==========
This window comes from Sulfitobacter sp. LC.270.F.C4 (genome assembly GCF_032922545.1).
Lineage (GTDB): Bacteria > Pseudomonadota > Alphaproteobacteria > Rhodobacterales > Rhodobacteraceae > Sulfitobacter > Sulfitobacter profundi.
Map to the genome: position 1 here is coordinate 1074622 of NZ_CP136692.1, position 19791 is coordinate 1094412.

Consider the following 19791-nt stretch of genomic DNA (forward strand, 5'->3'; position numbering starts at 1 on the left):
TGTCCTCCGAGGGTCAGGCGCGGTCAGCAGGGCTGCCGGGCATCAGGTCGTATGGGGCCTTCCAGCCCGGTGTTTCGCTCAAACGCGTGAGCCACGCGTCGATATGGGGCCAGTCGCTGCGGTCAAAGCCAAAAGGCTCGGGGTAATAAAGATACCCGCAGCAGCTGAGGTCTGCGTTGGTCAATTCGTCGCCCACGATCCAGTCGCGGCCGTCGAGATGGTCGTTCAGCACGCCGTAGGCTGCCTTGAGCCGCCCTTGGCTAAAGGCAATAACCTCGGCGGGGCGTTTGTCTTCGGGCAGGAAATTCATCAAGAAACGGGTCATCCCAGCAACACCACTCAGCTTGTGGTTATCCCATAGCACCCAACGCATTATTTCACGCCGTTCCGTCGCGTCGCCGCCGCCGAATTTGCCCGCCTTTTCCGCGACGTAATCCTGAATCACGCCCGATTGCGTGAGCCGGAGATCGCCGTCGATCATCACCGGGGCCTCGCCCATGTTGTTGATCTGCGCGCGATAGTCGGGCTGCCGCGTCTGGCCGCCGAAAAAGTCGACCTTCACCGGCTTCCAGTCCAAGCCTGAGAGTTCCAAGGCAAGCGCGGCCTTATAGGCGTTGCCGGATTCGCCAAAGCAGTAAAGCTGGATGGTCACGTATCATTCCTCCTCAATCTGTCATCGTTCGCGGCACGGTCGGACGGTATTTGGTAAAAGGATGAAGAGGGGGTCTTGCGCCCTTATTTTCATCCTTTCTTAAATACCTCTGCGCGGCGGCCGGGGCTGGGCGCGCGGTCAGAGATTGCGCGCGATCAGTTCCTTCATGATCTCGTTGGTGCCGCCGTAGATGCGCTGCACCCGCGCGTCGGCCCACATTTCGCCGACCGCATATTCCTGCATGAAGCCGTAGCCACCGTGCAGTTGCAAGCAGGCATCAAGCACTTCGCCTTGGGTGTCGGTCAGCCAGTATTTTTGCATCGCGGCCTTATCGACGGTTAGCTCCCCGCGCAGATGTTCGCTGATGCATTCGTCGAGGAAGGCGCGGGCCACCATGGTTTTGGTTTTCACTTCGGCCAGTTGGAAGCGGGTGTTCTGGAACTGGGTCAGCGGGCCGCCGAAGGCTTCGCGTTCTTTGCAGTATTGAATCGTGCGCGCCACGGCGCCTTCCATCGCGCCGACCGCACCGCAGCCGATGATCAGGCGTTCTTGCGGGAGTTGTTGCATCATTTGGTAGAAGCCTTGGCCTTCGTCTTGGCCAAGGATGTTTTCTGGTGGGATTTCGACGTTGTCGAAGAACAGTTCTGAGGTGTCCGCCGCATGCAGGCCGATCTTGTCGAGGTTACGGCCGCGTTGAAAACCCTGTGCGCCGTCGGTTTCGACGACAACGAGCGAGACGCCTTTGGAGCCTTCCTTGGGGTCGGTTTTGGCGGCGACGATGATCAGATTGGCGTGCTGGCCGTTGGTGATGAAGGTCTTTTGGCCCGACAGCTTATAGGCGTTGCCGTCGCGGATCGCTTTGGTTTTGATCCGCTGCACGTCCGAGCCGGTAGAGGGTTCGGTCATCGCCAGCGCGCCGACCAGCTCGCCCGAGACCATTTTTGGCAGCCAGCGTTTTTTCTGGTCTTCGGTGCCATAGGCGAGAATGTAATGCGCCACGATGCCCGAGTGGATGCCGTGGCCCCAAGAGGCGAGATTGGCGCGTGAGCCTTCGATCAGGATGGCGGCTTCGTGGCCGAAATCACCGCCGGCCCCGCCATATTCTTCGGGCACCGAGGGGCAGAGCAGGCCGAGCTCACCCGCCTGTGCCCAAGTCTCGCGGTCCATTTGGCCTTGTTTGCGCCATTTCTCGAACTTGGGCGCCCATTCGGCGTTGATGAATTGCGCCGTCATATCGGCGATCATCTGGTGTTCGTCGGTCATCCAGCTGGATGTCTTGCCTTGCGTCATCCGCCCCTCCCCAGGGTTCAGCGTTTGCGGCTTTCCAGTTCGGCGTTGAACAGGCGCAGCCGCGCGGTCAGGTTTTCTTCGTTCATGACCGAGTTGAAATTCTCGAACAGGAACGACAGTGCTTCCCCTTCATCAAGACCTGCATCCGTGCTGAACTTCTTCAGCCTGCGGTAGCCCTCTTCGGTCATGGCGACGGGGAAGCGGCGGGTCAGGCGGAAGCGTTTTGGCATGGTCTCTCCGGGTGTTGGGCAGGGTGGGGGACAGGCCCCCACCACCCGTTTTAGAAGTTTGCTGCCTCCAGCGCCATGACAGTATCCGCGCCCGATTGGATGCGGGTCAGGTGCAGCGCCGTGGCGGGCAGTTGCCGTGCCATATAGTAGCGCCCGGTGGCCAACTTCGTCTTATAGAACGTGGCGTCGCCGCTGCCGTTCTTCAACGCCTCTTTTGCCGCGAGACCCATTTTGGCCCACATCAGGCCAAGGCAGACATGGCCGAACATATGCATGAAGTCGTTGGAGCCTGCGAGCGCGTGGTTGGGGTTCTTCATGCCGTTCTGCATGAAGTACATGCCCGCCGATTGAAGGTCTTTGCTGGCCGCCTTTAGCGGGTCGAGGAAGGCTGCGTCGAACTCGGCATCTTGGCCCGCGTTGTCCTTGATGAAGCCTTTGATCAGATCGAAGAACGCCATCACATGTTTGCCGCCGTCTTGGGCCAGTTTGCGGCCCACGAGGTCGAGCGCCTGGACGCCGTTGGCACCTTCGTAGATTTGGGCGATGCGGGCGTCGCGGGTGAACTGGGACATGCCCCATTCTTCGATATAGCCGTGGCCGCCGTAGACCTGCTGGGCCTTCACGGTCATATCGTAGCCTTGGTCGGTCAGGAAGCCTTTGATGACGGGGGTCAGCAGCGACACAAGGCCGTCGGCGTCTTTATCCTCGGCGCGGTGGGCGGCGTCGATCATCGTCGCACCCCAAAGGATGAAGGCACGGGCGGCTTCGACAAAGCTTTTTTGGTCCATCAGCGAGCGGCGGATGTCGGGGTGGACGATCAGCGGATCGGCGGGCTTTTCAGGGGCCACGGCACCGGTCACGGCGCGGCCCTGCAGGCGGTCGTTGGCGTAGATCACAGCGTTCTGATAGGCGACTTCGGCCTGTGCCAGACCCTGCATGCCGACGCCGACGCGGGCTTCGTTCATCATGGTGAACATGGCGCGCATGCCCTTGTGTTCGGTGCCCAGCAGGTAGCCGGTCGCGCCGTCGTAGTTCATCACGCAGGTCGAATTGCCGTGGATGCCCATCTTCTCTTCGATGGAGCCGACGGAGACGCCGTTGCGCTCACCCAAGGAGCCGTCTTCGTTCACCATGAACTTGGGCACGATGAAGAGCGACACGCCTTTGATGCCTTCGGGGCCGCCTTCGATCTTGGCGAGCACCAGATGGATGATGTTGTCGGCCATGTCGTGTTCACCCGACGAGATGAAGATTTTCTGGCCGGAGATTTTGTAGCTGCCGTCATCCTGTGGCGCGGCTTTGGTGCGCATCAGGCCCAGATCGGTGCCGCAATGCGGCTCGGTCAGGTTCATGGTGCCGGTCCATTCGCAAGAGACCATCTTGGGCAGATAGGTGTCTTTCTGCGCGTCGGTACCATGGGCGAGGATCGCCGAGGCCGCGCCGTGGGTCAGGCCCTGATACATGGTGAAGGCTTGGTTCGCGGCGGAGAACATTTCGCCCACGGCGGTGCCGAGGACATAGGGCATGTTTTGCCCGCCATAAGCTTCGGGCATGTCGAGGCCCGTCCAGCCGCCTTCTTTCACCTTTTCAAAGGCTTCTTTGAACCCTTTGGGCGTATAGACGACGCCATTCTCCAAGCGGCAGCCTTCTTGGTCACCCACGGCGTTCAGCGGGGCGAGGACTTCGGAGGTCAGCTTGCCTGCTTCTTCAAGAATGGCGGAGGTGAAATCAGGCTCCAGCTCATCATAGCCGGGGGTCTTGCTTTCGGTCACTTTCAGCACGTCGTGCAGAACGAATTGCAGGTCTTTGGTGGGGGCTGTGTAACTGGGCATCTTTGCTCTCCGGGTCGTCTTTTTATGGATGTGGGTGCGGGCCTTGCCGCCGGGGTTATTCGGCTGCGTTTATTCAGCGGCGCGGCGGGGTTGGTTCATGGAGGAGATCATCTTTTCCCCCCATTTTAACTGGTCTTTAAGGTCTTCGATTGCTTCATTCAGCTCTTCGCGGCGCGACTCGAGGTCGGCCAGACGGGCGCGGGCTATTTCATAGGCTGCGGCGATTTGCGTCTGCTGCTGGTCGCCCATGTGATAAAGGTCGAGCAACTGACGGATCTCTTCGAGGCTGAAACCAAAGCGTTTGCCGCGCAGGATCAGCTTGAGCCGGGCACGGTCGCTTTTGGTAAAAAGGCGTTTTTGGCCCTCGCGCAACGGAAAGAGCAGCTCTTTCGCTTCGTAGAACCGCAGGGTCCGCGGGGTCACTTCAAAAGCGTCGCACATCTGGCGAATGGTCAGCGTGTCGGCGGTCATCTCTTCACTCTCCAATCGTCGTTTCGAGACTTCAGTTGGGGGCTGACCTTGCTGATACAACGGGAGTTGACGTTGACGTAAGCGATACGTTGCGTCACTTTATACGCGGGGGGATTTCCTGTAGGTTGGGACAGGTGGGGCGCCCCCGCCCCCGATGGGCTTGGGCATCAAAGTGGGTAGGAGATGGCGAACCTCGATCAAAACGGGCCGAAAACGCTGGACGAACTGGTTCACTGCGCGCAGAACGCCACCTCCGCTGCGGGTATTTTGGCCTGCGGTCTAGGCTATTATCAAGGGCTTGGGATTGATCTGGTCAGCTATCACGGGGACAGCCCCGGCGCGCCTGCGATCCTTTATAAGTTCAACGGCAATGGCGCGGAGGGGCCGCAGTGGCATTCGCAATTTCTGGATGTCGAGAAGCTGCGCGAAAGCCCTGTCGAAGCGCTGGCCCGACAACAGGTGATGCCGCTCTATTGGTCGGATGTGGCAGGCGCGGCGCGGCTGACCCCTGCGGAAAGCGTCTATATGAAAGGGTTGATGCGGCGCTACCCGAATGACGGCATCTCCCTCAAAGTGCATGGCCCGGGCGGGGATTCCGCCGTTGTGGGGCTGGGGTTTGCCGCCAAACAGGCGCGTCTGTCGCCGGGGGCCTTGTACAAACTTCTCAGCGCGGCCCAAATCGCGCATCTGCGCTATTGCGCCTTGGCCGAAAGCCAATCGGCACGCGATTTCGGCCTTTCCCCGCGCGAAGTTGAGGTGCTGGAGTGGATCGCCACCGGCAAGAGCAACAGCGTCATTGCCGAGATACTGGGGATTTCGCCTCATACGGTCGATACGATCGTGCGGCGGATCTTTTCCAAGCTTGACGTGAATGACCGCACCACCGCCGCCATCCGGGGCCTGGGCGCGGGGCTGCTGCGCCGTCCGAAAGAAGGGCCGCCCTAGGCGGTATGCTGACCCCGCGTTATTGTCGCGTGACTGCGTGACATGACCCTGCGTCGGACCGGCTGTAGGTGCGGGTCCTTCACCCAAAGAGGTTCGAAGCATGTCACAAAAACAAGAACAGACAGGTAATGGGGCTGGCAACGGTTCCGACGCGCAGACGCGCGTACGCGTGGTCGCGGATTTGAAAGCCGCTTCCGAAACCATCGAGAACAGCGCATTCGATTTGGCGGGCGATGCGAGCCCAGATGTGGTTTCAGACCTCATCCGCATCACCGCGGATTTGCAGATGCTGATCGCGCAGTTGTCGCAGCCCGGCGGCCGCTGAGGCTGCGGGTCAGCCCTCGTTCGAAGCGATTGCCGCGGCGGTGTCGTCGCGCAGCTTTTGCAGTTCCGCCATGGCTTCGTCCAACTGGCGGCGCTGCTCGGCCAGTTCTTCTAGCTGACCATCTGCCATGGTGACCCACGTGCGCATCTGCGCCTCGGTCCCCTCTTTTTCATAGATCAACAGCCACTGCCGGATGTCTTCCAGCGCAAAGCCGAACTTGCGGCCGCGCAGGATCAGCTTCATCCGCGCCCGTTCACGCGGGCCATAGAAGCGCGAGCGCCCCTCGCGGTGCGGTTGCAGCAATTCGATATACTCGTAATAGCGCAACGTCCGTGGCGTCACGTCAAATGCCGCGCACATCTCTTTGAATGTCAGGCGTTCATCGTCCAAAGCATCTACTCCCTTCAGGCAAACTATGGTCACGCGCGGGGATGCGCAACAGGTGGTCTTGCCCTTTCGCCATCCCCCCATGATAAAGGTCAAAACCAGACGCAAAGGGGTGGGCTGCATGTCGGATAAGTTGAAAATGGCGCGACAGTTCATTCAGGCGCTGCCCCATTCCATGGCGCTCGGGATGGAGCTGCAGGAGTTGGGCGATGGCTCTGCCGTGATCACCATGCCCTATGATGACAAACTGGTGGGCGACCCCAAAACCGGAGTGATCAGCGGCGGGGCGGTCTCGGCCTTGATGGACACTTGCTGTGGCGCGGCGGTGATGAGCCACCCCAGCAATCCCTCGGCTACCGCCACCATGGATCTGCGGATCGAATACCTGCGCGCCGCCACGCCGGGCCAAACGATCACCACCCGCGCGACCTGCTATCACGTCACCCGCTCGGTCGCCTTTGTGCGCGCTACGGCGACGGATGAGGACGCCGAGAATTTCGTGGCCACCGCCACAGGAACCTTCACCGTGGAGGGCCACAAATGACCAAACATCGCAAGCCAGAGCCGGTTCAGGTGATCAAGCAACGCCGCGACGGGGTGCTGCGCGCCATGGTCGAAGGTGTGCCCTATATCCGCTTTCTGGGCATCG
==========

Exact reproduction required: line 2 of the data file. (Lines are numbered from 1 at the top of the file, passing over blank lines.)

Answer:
Lineage (GTDB): Bacteria > Pseudomonadota > Alphaproteobacteria > Rhodobacterales > Rhodobacteraceae > Sulfitobacter > Sulfitobacter profundi.